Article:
ing year. Other officers are: Elmer
Radka, '42, vice-president; William
Altman, '42, secretary, and Richard
Steudel, '41, treasurer.
Altman was the only present offi-
cer reelected. The others were: John
Williams, '43, president; Alfred Breck-
ler, '42, vice-president, and Bernard
Donahoe, '40, treasuer.
By DAVID ENGEL
About 10 years from now the world
will hear that at the University of
Michigan a milestone in English lit-
erature has been passed with the com-
pletion of something different in
English dictionaries after almost 20
years of intensive work.
This work, sponsored by the Uni-
versity and directed by Dr. Thomas
A. Knott includes the language of
the Middle English Period, 1100 to
1475, in addition to the regular spok-
Dr. Knott, director of this monu-
mental task, known most for his work
as general editor of the Webster In-y
ternational Dictionary, believes the
chief value of the dictionary will be
in its aiding scholars, teachers and
students in studying and understand-
ing the customs, thought, and cul-
ture of the times through its more
exact and thorough definition of the
language of the period. The scope of
the dictionary includes the lawless
period in European history leading up
to the establishment of comparative
order and security in the lives of the
According to Dr. Knott, this new
Middle English Dictionary will con-
tain about 50,000 distinct words and
about 100,000 definitions. The dic-
tionary is expected to be a more ex-
act and thorough work than the Ox-
ford English Dictionary, the only
other volume which attempts to cover
this field. While many of the Oxford
Dictionary's definitions are traced
to 14th, 15th and 16th century manu-
scripts, this new work tracks down
earlier origins, 11th, 12th and 13th
centuries, for its definitions.
The procedure in tracking down
these words and their definitions is
a tedious process as described by the
director. The worker has to read old
manuscripts and select words in quo-!
tations. It is only from quotations
that the worker can see how the word
is used and thus write an exact defi-
nition. The quotations are culled out
and sent to the editorial staff writers
who then proceed to write the defini-
The production staff working on
the fifth floor of Angell Hall, at pres-
-nt nunbers 12, including some work-
ers selected from the WPA and the
An interesting section of the dic-
tionary is devoted to surnames. Such
last names existing during the Middle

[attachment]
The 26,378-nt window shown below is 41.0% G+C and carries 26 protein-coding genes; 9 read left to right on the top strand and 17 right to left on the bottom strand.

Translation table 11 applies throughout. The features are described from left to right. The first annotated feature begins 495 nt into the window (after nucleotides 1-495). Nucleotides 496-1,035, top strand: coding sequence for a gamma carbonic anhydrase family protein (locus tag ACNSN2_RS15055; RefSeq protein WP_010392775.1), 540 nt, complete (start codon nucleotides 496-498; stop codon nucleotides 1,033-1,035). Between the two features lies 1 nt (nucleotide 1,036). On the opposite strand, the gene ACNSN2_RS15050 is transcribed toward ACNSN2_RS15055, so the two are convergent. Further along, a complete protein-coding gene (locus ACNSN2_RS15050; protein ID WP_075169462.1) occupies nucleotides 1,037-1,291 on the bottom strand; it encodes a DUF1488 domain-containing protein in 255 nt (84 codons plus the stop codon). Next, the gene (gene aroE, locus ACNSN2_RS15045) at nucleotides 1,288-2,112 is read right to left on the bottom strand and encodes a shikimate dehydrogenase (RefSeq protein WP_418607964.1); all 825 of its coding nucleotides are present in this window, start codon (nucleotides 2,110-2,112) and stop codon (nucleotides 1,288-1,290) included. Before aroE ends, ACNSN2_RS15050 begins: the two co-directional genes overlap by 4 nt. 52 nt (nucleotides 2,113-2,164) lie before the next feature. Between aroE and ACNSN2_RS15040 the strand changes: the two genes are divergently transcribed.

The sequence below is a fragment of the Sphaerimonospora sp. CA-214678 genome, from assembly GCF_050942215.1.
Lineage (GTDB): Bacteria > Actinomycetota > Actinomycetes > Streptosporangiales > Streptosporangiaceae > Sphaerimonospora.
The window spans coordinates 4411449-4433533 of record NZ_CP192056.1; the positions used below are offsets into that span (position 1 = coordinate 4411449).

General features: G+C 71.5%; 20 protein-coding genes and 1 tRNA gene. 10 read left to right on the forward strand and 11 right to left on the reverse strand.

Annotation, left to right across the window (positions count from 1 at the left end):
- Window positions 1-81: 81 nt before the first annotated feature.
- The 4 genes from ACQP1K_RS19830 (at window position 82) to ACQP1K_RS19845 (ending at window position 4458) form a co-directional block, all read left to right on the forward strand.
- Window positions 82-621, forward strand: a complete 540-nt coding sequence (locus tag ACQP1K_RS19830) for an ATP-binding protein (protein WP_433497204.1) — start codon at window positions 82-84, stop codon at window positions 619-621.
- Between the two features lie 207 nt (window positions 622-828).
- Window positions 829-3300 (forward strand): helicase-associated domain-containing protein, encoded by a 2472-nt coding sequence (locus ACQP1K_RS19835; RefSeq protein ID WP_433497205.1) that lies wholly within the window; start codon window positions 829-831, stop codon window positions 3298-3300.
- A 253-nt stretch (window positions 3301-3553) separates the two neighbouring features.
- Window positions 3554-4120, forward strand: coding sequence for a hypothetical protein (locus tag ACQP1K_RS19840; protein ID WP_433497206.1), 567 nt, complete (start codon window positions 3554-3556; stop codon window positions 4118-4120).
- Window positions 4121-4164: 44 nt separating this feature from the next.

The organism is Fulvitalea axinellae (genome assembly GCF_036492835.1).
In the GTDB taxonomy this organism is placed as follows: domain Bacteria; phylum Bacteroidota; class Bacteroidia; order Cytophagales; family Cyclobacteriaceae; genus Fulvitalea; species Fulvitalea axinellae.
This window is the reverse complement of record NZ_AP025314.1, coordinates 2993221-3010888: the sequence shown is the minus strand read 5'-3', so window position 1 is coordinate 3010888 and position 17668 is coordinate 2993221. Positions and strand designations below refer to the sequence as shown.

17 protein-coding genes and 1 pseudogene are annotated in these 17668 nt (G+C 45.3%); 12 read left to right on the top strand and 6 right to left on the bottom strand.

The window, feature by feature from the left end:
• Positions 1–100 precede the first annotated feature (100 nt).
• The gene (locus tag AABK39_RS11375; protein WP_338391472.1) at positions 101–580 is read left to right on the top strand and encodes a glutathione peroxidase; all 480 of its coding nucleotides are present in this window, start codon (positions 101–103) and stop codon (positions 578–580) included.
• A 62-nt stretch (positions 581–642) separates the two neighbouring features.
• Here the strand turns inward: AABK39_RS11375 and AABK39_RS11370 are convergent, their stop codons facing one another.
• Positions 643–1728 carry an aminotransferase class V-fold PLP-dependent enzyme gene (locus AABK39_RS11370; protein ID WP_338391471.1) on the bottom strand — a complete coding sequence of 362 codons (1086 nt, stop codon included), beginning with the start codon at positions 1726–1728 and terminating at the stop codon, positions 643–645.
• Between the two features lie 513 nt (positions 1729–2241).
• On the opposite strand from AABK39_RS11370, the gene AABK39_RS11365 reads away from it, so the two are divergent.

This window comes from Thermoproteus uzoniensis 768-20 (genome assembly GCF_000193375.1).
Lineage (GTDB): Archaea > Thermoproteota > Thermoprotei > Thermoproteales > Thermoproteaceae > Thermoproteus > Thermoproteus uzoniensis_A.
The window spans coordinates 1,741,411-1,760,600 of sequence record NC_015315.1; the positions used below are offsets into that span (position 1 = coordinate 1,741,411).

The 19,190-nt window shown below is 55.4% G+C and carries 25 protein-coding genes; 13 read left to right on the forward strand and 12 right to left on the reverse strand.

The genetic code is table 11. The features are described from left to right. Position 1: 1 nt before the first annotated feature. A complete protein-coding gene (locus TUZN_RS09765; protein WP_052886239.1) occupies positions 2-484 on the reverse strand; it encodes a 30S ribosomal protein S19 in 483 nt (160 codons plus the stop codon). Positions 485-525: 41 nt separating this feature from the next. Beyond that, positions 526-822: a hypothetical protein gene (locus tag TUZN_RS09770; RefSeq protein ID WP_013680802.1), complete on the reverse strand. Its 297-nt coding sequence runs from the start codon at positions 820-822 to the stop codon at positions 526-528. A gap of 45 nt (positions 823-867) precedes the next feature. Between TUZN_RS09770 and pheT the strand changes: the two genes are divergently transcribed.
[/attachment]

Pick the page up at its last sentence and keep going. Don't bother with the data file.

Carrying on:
English Period as Hardhead, Bigbelly,
Ragamuffin and Crowfoot, are in-
The Oxford University Press, Eng-
land, has been selected to publish the
volume. This organization was cho-
sen because it has the best facilities
for setting up and printing such
works. This process is expected to
take several years to complete. Pres-
ent plans call for sending over por-
tions of the dictionary at a time.
However, the present war in Europe
has made plans uncertain,
John S. Knight (right), new president and editor-in-chief of the
Detroit Free Press, and J. H. Barry (left), new general manager, are
shown reading messages of congratulations after Knight had purchased
Michigan's oldest daily from E. D. Stair.
Architecture Photos Wolverine Posts
Are On Display Here Filled For 1940-41
An exhibit of photographs of re- At the annual general election
cent architectural work in Florida is meeting of the Michigan Wolverine
now on view from 9 a.m. to 5 p.m. Monday evening five vacancies were
daily except Sunday untie May 22 filled on the Board of Directors for
in the ground floor corridor cases of the coming year by members of the
the College of Arenitecture and De- cooperative restaurant.
sign. New members of the nine-man
The photographs, taken by Igor B. Board are Galvin Keene, '40, Arthur
Polesvitzky and T. Trip Russell, archi- Kepka, '41L, John Scheibe, '42M,
tects of Miami Beach, Fla., are of ex- John Spencer, '41E, and Kenneth
teriors and interiors of the modern Nordstrom, '41L. Scheibe and Kepka
work now being done in the state. are beginning second terms.
Reviewing the characteristic ele-
ments of late German romanticism
Prof. Henry W. Nordmever, head of
the German department presented
last night an illustrated lecture to
members of the Deutscher 7zrein at
Prof. Nordmeyer pointed out how
these characteristics were brought
in the music, painting and poetry of
the age. He quoted the romantic
poetry of Eichendorff and Bretano.
Slides were also shown of paintings
of Carl Spitzweg, Moritz von Sch-
wind, A. L. Richter and Arnold
Boecklin. Prof. Nordmeyer then
played a recording of Brahms of
"Der Mond Steht uber dem Benge."
He emphasized that the common
romantic characteristics were a
yearning for the infinite, a supreme
love of nature, the use of mythology,
and a view towards the return of
the middle ages.
This talk concluded a series of
five lectures sponsored by the
( r a